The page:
of 1663), or “disturb the public peace” (New Hampshire Constitution), or interfere with the “peace [and] safety of th[e] State” (New York, Maryland, and Georgia Constitutions), or “demea[n]” oneself in other than a “peaceable and orderly manner” (Northwest Ordinance of 1787). See post, at 8—12. At the time these provisos were enacted, keeping “peace” and “order” seems to have meant, precisely, obeying the laws. “[E]very breach of law is against the peace.” Queen v. Lane, 6 Mod. 128, 87 Eng. Rep. 884, 885 (Q. B. 1704). Even as late as 1828, when Noah
Webster published his American Dictionary of the English Language, he gave as one of the meanings of “peace”: “8. Public tranquility; that quiet, order and security which is guaranteed by the laws; as, to keep the peace; to break
the peace.” 2 An American Dictionary of the English Language 31 (1828).1 This limitation upon the scope of religious exercise would have been in accord with the background political philosophy of the age (associated most prominently with John Locke), which regarded freedom as the right “to do only what was not lawfully prohibited,” West, The Case Against a Right to Religion-Based Exemptions, 4 Notre Dame J. of Law, Ethics & Public Policy 591, 624 (1990). “Thus, the disturb-the-peace caveats apparently permitted government to deny religious freedom, not merely in the event of violence or force, but, more generally, upon the occurrence of illegal actions.” Hamburger, supra, at 918—919.2 And while, under this interpretation, these early “free exercise” enactments support the Court’s judgment in Smith, I see no sensible interpretation that could cause them to support what I understand to be the position of Justice O’Connor, or any of Smith’s other critics. No one in that camp, to my knowledge, contends that their favored “compelling state interest” test conforms to any possible interpretation of “breach of peace and order”–i.e., that only violence or force, or any other category of action (more limited than “violation of law”) which can possibly be conveyed by the phrase “peace and order,” justifies state prohibition of religiously motivated conduct.

Apart from the early “free exercise” enactments of Colonies, States, and Territories, the dissent calls attention to those bodies’, and the Continental Congress’s, legislative accommodation of religious practices prior to ratification of the Bill of Rights. Post, at 14—17. This accommodation–which took place both before and after enactment of the state constitutional protections of religious liberty–suggests (according to the dissent) that “the drafters and ratifiers of the First Amendment … assumed courts would apply the Free Exercise Clause similarly.” Post, at 17. But that legislatures sometimes (though not always)3 found it “appropriate,” ibid., to accommodate religious practices does not establish that accommodation was understood to be constitutionally mandated by the Free Exercise Clause. As we explained in Smith, “[T]o say that a nondiscriminatory religious-practice exemption is permitted, or even that it is desirable, is not to say that it is constitutionally required.” 494 U.S., at 890. “Values that are protected against government interference through enshrinement in the Bill of Rights are not thereby banished from the political process.” Ibid.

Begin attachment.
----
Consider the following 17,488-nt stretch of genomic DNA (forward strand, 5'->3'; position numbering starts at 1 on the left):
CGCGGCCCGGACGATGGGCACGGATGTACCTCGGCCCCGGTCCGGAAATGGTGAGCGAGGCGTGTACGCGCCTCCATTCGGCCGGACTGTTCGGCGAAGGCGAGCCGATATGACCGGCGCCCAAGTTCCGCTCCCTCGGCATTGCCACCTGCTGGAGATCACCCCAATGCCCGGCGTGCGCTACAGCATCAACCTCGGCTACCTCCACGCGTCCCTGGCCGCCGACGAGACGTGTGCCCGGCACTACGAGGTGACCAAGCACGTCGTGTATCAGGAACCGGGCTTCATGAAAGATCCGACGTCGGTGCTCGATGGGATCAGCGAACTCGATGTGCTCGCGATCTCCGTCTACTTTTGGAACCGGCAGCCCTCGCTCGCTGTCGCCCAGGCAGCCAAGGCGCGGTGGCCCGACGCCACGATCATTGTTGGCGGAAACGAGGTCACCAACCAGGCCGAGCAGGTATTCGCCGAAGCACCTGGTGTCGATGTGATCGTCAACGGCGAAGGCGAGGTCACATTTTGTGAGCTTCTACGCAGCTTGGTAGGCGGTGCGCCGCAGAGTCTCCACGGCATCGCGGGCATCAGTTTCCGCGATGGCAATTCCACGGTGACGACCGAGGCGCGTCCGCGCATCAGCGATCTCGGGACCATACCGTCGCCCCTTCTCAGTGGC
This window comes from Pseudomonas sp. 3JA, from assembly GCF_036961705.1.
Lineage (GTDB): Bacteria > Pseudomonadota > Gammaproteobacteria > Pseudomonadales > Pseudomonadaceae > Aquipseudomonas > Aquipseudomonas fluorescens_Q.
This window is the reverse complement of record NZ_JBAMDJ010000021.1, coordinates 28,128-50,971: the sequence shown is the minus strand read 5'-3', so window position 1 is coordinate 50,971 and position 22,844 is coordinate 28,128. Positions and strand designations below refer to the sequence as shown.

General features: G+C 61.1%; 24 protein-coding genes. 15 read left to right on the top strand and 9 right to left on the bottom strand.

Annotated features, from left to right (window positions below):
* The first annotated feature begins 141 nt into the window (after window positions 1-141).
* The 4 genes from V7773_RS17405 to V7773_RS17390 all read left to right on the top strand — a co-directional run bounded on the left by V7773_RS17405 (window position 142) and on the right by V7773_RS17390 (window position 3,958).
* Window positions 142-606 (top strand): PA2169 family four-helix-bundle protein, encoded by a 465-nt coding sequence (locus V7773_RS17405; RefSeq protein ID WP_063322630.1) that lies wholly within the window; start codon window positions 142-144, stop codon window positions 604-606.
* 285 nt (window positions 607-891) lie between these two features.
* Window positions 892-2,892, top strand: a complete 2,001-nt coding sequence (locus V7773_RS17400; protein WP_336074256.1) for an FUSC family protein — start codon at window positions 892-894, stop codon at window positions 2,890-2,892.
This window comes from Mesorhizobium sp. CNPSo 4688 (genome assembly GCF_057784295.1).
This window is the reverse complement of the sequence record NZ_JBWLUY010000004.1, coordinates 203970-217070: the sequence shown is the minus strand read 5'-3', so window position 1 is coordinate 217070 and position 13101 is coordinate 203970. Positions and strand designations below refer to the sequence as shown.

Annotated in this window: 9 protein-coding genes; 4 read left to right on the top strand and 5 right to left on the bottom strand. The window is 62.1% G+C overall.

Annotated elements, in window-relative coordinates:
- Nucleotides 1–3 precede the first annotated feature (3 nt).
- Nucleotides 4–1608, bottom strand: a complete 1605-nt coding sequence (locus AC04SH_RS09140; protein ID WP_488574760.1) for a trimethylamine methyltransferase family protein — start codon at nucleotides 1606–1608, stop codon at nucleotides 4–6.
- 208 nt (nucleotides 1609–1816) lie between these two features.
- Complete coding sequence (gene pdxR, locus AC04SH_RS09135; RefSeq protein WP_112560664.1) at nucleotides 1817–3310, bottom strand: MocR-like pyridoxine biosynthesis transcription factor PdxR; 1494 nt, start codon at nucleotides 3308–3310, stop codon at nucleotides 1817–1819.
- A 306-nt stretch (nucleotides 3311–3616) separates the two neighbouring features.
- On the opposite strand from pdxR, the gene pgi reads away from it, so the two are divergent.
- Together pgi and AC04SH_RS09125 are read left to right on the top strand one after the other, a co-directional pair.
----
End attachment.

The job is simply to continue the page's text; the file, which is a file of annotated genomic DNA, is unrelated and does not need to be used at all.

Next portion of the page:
The dissent’s final source of claimed historical support consists of statements of certain of the Framers in the context of debates about proposed legislative enactments or debates over general principles (not in connection with the drafting of State or Federal Constitutions). Those statements are subject to the same objection as was the evidence about legislative accommodation: There is no reason to think they were meant to describe what was constitutionally required (and judicially enforceable), as opposed to what was thought to be legislatively or even morally desirable. Thus, for example, the pamphlet written by James Madison opposing Virginia’s proposed general assessment for support of religion, post, at 17—19, does not argue that the assessment would violate the
“free exercise” provision in the Virginia Declaration of Rights, although that provision had been enacted into
law only eight years earlier, post, at 14; rather the pamphlet argues that the assessment wrongly placed civil society ahead of personal religious belief and, thus, should not be approved by the legislators, post, at 18. Likewise, the letter from George Washington to the Quakers, post, at 20, by its own terms refers to Washington’s “wish and desire” that religion be accommodated, not his belief
that existing constitutional provisions required accommodation. These and other examples offered by the dissent reflect the speakers’ views of the “proper” relationship between government and religion, post, at 21, but not
their views (at least insofar as the content or context of the material suggests) of the constitutionally required relationship. The one exception is the statement by
Thomas Jefferson that he considered “the government
of the United States as interdicted by the Constitution from intermeddling with religious institutions, their doctrines, discipline, or exercises,” post, at 19—20 (internal quotation marks omitted); but it is quite clear that Jefferson did not in fact espouse the broad principle of affirmative accommodation advocated by the dissent, see McConnell, 103 Harv. L. Rev., at 1449—1452.